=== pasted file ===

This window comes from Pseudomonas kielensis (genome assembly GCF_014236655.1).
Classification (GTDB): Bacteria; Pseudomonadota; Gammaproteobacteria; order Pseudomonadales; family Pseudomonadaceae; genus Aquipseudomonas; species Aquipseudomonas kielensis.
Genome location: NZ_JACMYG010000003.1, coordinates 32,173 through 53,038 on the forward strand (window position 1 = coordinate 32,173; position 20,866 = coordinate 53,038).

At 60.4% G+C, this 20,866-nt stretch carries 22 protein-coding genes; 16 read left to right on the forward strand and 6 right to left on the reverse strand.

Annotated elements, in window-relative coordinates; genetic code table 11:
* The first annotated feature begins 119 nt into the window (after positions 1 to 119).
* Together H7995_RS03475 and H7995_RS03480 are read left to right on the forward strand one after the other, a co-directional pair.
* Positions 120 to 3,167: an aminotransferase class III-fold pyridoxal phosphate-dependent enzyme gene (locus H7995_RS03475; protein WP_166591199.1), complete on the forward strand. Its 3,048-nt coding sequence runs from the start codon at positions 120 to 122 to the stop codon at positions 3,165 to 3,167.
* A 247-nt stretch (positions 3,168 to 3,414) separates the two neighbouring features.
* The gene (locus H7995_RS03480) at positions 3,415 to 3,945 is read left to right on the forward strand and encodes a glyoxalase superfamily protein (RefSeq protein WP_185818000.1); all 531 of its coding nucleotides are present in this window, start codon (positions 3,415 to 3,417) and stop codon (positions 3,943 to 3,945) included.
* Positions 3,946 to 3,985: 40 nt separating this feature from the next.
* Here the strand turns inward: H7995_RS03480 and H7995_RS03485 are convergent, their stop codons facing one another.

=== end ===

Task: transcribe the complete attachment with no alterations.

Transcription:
This window comes from Pseudomonas kielensis (genome assembly GCF_014236655.1).
Classification (GTDB): Bacteria; Pseudomonadota; Gammaproteobacteria; order Pseudomonadales; family Pseudomonadaceae; genus Aquipseudomonas; species Aquipseudomonas kielensis.
Genome location: NZ_JACMYG010000003.1, coordinates 32,173 through 53,038 on the forward strand (window position 1 = coordinate 32,173; position 20,866 = coordinate 53,038).

At 60.4% G+C, this 20,866-nt stretch carries 22 protein-coding genes; 16 read left to right on the forward strand and 6 right to left on the reverse strand.

Annotated elements, in window-relative coordinates; genetic code table 11:
* The first annotated feature begins 119 nt into the window (after positions 1 to 119).
* Together H7995_RS03475 and H7995_RS03480 are read left to right on the forward strand one after the other, a co-directional pair.
* Positions 120 to 3,167: an aminotransferase class III-fold pyridoxal phosphate-dependent enzyme gene (locus H7995_RS03475; protein WP_166591199.1), complete on the forward strand. Its 3,048-nt coding sequence runs from the start codon at positions 120 to 122 to the stop codon at positions 3,165 to 3,167.
* A 247-nt stretch (positions 3,168 to 3,414) separates the two neighbouring features.
* The gene (locus H7995_RS03480) at positions 3,415 to 3,945 is read left to right on the forward strand and encodes a glyoxalase superfamily protein (RefSeq protein WP_185818000.1); all 531 of its coding nucleotides are present in this window, start codon (positions 3,415 to 3,417) and stop codon (positions 3,943 to 3,945) included.
* Positions 3,946 to 3,985: 40 nt separating this feature from the next.
* Here the strand turns inward: H7995_RS03480 and H7995_RS03485 are convergent, their stop codons facing one another.